Parents of Park City teen who died of drug overdose sue companies that got the synthetic opioids to Utah

The parents of a Park City teenager who died in 2016 from overdosing on a synthetic opioid are suing the companies that helped bring the drugs from China into Utah.

The lawsuit, filed Friday in Utah’s U.S. District Court, argues the now-defunct online darknet (a restricted access and covert Internet network) market AlphaBay and the estate of its deceased founder, Alexandre Cazes, in addition to The Onion Router (or TOR) darknet web browser and China Postal Express & Logistics, a postal service, are liable for 13-year-old Grant Seaver’s death. Seaver’s friend Ryan Ainsworth, also 13, died within two days of Seaver in September 2016 after they both ingested the synthetic drug, called “pink,” “pinky” and “U-47700.”

Seaver’s parents, James and Deborah, have already sued Ainsworth’s parents, in addition to the parents of another teenage boy and a 17-year-old girl who was criminally charged in July for allegedly ordering more drugs from the internet to be shipped to her. That lawsuit alleges the parents knew their children were ordering drugs off the web and sharing them with friends, but they didn’t report the behavior to police.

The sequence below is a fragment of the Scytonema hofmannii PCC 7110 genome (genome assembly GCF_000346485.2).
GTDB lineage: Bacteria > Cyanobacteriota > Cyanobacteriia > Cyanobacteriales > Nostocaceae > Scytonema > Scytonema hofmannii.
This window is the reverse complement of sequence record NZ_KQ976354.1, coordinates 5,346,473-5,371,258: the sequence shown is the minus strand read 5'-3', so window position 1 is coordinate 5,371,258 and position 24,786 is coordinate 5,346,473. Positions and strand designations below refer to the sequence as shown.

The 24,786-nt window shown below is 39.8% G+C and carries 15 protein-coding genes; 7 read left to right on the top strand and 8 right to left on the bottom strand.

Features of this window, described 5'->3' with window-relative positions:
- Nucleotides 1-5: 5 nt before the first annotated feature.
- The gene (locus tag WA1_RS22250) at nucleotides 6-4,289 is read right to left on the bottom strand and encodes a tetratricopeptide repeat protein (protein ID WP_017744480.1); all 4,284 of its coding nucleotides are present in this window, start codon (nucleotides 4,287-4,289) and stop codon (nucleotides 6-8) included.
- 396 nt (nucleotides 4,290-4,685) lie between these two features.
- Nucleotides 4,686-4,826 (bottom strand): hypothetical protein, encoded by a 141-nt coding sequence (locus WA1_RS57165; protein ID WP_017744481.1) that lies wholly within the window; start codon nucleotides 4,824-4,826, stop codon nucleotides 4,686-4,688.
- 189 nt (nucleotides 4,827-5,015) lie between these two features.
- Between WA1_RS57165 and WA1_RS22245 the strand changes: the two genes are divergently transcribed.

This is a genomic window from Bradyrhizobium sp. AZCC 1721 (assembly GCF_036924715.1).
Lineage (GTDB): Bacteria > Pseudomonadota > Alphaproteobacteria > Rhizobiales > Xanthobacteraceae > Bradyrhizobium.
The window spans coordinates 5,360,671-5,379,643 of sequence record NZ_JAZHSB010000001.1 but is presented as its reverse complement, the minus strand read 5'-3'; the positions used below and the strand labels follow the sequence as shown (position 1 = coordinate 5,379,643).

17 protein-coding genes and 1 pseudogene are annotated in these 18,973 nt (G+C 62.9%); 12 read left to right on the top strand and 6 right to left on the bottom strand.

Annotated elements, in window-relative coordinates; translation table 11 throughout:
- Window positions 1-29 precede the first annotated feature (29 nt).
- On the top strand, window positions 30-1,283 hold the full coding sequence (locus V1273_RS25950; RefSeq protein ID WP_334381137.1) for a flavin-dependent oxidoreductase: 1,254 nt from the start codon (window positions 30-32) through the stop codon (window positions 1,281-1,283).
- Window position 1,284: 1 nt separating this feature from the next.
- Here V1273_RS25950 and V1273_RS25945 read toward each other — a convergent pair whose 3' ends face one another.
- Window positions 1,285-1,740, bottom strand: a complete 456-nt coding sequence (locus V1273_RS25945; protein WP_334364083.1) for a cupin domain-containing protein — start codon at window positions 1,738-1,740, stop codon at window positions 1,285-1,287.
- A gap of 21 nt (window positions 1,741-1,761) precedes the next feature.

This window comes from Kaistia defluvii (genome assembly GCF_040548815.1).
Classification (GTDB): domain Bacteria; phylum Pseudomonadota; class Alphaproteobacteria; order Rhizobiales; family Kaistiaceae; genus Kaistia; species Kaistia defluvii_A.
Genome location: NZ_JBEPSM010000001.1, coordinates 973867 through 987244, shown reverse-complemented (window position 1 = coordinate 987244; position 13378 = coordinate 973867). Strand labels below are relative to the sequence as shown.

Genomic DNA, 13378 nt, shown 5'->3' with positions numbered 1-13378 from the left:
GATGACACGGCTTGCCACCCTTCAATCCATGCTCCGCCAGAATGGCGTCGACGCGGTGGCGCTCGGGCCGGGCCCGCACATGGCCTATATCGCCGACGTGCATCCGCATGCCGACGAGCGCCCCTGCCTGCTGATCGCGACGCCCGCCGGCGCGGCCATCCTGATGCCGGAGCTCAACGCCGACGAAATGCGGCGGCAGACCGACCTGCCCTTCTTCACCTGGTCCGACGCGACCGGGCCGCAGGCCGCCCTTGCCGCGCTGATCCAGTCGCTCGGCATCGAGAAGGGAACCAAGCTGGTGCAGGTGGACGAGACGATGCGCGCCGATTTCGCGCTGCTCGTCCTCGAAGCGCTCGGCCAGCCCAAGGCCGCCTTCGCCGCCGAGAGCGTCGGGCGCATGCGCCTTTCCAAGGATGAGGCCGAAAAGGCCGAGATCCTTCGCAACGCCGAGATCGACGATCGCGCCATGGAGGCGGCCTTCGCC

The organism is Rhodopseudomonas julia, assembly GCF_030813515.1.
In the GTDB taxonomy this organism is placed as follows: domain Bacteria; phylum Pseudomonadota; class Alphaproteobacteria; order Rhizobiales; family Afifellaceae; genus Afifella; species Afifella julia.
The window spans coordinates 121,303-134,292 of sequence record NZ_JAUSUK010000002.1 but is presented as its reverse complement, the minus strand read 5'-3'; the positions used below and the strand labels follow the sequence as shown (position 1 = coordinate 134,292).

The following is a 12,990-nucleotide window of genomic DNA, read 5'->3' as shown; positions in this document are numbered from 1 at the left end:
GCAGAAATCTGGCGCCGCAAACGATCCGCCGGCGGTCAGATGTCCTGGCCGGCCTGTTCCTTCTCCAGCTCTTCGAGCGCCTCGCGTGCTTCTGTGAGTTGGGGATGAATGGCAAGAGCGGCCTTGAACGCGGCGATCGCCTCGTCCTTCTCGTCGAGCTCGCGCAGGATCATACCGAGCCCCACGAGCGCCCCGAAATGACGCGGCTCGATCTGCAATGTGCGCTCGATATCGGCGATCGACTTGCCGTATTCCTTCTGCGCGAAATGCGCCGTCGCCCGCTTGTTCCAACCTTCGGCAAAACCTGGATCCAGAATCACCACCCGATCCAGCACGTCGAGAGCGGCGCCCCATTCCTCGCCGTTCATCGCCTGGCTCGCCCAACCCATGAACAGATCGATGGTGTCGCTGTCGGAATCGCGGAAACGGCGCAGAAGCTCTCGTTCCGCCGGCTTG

The new lawsuit outlines the process through which drugs are brought into the country through the darkweb, including using the anonymous TOR browser to access the marketplace and requring cryptocurrencies (incognito digital currencies) as payment.

The lawsuit alleges the various companies are responsible for Seaver’s death because each had a “duty to place safe products into the stream of commerce” and failed because they knew U-47700 was unreasonably dangerous and didn’t attempt to warn consumers.

Seaver’s parents are asking for more than $10 million, including damages for emotional distress and their son’s wrongful death and medical, funeral and cremation expenses.

Attorneys for the Seavers and representatives for the TOR browser did not immediately respond to The Salt Lake Tribune’s request for comment Friday night. The Tribune was unable to contact AlphaBay, Cazes’ estate or the Chinese postal service.